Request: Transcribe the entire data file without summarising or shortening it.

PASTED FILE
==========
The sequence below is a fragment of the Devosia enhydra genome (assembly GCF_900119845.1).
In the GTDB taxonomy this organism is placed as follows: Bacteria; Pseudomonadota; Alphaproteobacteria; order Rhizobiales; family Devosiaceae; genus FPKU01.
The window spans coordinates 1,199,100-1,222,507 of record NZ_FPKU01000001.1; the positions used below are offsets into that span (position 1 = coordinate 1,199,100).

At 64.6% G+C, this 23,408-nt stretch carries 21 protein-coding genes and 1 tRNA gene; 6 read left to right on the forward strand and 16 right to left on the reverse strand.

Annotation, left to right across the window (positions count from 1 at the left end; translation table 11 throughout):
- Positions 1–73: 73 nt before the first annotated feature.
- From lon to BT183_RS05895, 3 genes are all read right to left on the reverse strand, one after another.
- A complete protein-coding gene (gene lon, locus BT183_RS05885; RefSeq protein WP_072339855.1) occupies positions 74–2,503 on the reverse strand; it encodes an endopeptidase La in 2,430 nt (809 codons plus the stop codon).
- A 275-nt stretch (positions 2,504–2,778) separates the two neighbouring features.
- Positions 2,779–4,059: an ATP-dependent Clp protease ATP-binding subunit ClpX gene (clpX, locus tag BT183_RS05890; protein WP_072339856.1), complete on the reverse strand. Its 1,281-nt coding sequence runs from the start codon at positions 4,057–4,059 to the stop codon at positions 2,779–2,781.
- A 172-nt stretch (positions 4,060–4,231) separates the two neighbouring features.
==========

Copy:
The sequence below is a fragment of the Devosia enhydra genome (assembly GCF_900119845.1).
In the GTDB taxonomy this organism is placed as follows: Bacteria; Pseudomonadota; Alphaproteobacteria; order Rhizobiales; family Devosiaceae; genus FPKU01.
The window spans coordinates 1,199,100-1,222,507 of record NZ_FPKU01000001.1; the positions used below are offsets into that span (position 1 = coordinate 1,199,100).

At 64.6% G+C, this 23,408-nt stretch carries 21 protein-coding genes and 1 tRNA gene; 6 read left to right on the forward strand and 16 right to left on the reverse strand.

Annotation, left to right across the window (positions count from 1 at the left end; translation table 11 throughout):
- Positions 1–73: 73 nt before the first annotated feature.
- From lon to BT183_RS05895, 3 genes are all read right to left on the reverse strand, one after another.
- A complete protein-coding gene (gene lon, locus BT183_RS05885; RefSeq protein WP_072339855.1) occupies positions 74–2,503 on the reverse strand; it encodes an endopeptidase La in 2,430 nt (809 codons plus the stop codon).
- A 275-nt stretch (positions 2,504–2,778) separates the two neighbouring features.
- Positions 2,779–4,059: an ATP-dependent Clp protease ATP-binding subunit ClpX gene (clpX, locus tag BT183_RS05890; protein WP_072339856.1), complete on the reverse strand. Its 1,281-nt coding sequence runs from the start codon at positions 4,057–4,059 to the stop codon at positions 2,779–2,781.
- A 172-nt stretch (positions 4,060–4,231) separates the two neighbouring features.